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Monday, 30 March 2015

Raising money for Grinshill Animal Rescue Centre

On Monday 16th March my wife (Pam) and I had to make the difficult decision to have our Border Collie Meg put to sleep. Meg had a poor start to her life, having to live with a cruel farmer somewhere in the North of England (location withheld for legal reasons).

Meg had become a problem dog and frequently escaped the farm, only to return to face a near starvation diet and frequent beatings (verified by damage to teeth and arthritis). After numerous complaints from local people the farmer was threatening to shoot Meg. However, a very brave old lady who lived locally decided to rescue Meg and removed her from the farm and sent her far away to the Grinshill Animal Rescue Centre in Shropshire. Meg was never reported as missing.

On one fateful Sunday evening in April 2007, Timmy Ten Bellies and I were climbing at Grinshill. While our wives (Pam and Maz); walked Maz’s three dogs and Megs soon to be lifelong friend – Freddie the Jack Russell (mother-in-laws dog) around Grinshill.

When dogs arrive at Grinshill they are taken for a walk in the woods before being bedded down and fed. This is where Pam, Maz and the dogs first met Meg. Her fate was sealed – she was coming home with us. As it was a Sunday evening we had to wait until the next morning before contacting the centre, but after home checks and a brief time in kennels Meg came home with us.

It was then we found her major passion – football. She was a hit with the local teenagers for her ability to chip and head balls and she even made an unscheduled appearance at a local Sunday league match where she was met with nothing but praise from the fans and players.

Having never slept in a house Meg quickly adjusted to sleeping at the bottom of our bed and Pam walked her for miles during those first few weeks as Meg adjusted to life in Dawley. Her coat also started to grow and we discovered we had a glorious rough coated Collie. There was also a final surprise – Meg went into season. Jenny at the rescue centre couldn’t believe this as Meg’s rescuer had paid the farmer to have Meg spayed a number of years previous. It now appears he pocketed the cash believing the dog would never live long enough for anyone to know.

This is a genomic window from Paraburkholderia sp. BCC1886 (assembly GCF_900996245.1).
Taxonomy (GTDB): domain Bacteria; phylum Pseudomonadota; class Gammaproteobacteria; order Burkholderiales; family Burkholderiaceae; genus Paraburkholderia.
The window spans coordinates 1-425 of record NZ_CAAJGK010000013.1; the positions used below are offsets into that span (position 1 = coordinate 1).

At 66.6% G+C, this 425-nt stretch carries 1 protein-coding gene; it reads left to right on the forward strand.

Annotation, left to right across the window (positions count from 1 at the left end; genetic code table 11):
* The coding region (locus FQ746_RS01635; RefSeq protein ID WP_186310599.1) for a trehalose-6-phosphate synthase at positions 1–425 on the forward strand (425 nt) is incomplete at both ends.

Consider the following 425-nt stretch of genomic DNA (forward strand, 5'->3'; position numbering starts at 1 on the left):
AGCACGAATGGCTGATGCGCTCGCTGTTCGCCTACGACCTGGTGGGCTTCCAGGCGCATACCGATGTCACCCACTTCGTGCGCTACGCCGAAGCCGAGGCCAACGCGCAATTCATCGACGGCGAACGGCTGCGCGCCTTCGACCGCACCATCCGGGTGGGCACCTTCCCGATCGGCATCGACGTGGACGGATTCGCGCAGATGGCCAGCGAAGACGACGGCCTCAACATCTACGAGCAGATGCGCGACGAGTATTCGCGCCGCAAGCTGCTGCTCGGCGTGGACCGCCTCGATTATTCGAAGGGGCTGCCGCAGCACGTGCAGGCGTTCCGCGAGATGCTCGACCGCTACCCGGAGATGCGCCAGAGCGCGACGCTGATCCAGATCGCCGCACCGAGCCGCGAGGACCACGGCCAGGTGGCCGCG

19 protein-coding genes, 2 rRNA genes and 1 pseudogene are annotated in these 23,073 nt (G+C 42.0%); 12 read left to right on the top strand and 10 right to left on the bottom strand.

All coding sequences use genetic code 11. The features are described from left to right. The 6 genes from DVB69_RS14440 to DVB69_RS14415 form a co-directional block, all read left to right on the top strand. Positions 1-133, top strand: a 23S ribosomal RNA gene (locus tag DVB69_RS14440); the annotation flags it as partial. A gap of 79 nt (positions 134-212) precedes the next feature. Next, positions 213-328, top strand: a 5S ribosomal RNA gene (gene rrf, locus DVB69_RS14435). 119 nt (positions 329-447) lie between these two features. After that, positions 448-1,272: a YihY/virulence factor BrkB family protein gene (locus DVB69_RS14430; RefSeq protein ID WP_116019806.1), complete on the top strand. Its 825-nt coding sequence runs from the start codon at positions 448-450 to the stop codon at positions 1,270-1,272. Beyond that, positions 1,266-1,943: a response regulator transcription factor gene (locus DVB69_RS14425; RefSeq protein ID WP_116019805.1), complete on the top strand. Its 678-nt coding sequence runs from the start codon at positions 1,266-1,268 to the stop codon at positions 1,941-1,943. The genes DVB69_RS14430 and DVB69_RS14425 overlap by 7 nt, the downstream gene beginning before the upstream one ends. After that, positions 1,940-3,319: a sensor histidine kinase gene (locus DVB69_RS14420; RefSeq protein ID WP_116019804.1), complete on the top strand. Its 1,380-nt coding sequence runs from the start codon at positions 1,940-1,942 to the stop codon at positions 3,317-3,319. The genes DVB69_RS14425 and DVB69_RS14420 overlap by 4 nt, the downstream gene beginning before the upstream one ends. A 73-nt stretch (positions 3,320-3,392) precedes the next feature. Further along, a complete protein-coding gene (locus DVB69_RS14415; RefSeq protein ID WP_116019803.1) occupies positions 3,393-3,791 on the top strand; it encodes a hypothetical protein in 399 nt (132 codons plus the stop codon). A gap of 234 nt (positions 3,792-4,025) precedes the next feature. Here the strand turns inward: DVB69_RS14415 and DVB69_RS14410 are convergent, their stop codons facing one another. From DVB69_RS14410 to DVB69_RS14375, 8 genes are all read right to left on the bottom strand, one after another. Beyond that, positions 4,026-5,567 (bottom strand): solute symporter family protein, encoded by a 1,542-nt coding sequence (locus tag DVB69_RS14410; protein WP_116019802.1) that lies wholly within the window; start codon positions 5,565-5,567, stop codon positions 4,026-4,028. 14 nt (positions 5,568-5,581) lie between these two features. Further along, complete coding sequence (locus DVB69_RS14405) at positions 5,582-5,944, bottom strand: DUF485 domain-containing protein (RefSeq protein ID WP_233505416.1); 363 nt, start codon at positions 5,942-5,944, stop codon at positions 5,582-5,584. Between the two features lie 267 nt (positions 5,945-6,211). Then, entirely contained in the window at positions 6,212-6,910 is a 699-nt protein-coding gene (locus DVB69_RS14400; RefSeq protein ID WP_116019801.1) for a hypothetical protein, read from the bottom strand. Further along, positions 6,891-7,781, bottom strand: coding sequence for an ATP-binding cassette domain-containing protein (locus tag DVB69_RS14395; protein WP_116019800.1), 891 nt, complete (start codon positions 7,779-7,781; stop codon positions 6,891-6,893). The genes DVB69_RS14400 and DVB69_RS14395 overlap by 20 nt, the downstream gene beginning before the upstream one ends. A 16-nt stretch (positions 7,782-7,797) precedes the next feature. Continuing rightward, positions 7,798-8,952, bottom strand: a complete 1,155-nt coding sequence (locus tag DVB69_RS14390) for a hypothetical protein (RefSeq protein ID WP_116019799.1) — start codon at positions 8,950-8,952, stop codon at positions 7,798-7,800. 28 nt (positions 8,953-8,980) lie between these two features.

Meg grew into a fantastic dog; she became a real companion as I trained to become a Hill and Moorland Leader. When Pam and I travelled the country to gain experience on the hills, Meg would always accompany us and has climbed hills and mountains all over the UK. We often joked if we knew the farmer’s address we would send him a postcard from Meg. Meg got to sleep in nice hotels and had afternoon tea at some of the better establishments throughout Britain – while the farmer still wallowed in his own filth.

In her final years Meg suffered a number of episodes of Canine vestibular and possibly a stroke at Christmas. In addition to this she started to suffer from dementia and her arthritis started to impede her mobility. Despite the best efforts of some wonderful vets at Wrekin View Veterinary Practice, old age overtook Meg and she reached that awful point when owners have to decide what is best for the animal. So she was finally put to sleep with dignity by Rob the vet.

As a result of all the years of pleasure and unquestioning companionship Meg has given, I will be taking part in the London Surrey 100 mile cycle ride this summer and will be raising money for Grinshill Animal Rescue Centre. Donations can be made using the sponsor bade above or at